Carbonized Rice Hull Has Important Uses
Rice hull “ipa” used to be a big problem of ricemillers, especially in big rice producing areas such as Nueva Ecija and other Central Luzon provinces. It was usually considered a waste product that had to be thrown away. Thus, we used to see big piles of rice husk along the highway. There have been very limited uses for rice hull in the past.
Today, rice husk is becoming increasingly useful as new uses are being popularized. One product that is becoming increasingly popular is the carbonized rice hull, CRH for short. To produce CRH, raw rice hull is burned without air so that it will not turn into ash. CRH is sterile and is free from disease organisms. And that is the reason why Dr. Rene Sumaoang, a microbiologist, has been promoting CRH as an ideal litter for brooding chicks.
There are a number of benefits from using CRH for brooding chicks instead of the usual raw rice hull. Being sterile, CRH minimizes disease contamination. CRH readily absorbs the moisture in the manure so the litter does not get moist and not attractive to flies. When the litter is treated with an enzyme (Biosec) formulated by Dr. Sumaoang, the usual odor from the manure is eliminated. At the same time, the enzymes break down the nutrients found in the manure so that when brooding is over, the litter would have become an organic fertilizer that is ready to use on crops.
Dr. Sumaoang explains that Biosec is a combination of live but immobilized beneficial microorganisms and digestive enzymes. Once applied the beneficial microorganisms multiply very rapidly, inhibiting the growth of disease-causing organisms like E. coli, salmonella and others. The enzymes, on the other hand, break down the food nutrients in the manure into simpler forms that could be readily absorbed by plants.
Dr. Sumaoang observes that chicks grown on CRH litter grow faster and are more uniform in size. They are healthier because CRH does not allow the proliferation of harmful organisms that often cause respiratory diseases and diarrhea.
At the Philippine Rice Research Institute (PhilRice) in Nueva Ecija, there’s a showcase of a pigpen where carbonized rice hull, about one foot deep, serves as flooring instead of the usual cement floor. The pigpen does not have to be washed with water everyday. In fact, it does not get washed for the entire growing period of four months. The manure and urine of the pigs get buried in the carbonized rice hull. The usual foul smell is practically eliminated. And when the pigs attain market size and are sold, the litter is collected and used as organic fertilizer for vegetables, rice and other crops.
CRH is also very useful in rice farming. Twenty bags of CRH combined with organic fertilizer or compost may be applied in one hectare. It could be plowed in during land preparation. This will make the land not only more porous for better plant growth, it will also enable the soil to retain the moisture much longer. Thus, when there is a prolonged dry spell, the rice plants will be able to survive the rainless period longer.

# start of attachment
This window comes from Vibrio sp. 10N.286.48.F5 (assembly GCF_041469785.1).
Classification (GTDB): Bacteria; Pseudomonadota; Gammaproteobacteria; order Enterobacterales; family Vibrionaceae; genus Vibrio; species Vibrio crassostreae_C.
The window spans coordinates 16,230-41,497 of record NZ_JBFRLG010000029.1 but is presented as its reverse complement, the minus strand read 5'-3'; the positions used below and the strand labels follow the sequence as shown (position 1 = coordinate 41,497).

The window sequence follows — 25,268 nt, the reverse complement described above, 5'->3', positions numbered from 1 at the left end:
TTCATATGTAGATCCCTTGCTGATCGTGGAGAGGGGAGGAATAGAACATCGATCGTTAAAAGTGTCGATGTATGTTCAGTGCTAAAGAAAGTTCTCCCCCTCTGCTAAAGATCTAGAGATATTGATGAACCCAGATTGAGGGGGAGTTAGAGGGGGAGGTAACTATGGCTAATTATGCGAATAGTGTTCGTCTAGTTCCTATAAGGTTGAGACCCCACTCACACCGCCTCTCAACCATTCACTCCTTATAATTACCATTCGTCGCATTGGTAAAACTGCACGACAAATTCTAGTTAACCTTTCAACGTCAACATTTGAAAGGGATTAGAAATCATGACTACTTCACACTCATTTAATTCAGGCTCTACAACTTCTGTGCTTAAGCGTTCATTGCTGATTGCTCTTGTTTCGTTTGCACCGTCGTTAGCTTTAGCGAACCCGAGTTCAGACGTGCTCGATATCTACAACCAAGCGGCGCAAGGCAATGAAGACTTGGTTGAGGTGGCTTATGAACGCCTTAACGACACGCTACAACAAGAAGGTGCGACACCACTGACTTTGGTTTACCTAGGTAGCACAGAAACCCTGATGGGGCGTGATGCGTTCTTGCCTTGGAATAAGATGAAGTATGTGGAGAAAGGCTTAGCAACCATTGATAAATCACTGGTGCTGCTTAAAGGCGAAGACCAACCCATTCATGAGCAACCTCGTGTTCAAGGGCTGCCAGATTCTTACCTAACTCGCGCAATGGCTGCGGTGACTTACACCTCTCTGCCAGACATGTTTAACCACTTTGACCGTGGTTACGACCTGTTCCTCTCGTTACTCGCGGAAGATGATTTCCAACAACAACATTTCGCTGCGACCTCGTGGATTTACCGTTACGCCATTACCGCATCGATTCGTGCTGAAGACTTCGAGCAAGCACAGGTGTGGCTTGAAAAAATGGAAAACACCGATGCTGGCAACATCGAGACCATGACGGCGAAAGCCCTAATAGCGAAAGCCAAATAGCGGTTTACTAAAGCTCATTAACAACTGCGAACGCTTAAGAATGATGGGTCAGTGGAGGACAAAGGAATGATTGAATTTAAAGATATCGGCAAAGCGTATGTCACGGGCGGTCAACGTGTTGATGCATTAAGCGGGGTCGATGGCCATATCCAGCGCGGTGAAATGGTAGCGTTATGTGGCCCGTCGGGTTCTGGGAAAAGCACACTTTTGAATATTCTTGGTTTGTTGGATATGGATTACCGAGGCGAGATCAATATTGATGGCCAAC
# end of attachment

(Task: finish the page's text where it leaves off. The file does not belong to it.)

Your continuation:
Rice grown in fields enriched with CRH also produce more profuse tillers. This will mean higher yield because there are more stems that will bear fruit.
CRH is also useful in seedbeds for producing rice seedlings. Seedlings grown in beds of CRH are much easier to pull out come transplanting time. The roots don’t get damaged, hence the seedlings get established in the field more readily.
CRH can also be very useful in growing high-value vegetables, including those grown in containers. Combined with compost or topsoil, the resulting growing medium is ideal for producing healthy crops. Radish grown in containers by Dr. Sumaoang’s company produced sizeable roots.
The ornamental horticulture industry could also benefit a lot from the use of CRH. Being sterile, the use of CRH will minimize fungal infection in various ornamental plants. CRH could be combined with compost for germinating expensive seeds. It will also make an ideal material for producing potted ornamentals.
Farmers themselves can easily produce CRH for their own use or for sale. The equipment can be fabricated by them, consisting of a halved steel drum with holes on the side, and a four-foot steel pipe that will serve as chimney. The half drum is turned upside down and the chimney is attached in the middle of the upper end. A few layers of hollow blocks could be installed several feet around the half drum that will contain the raw rice hull to be made into CRH.
With a few pieces of dry wood, fire is started inside the drum. When the fire is stabilized and the pieces of wood are burning, raw rice hull is placed inside the drum and then a big pile is placed all around and way above the drum. The fire inside the drum will gradually burn the raw rice hull. When burning has reached the top of the pile, water is sprinkled to stop the burning so that the burnt rice hull will not turn into ash. Ash is not good for incorporating in the planting medium because it will behave like cement. It will not make the soil porous.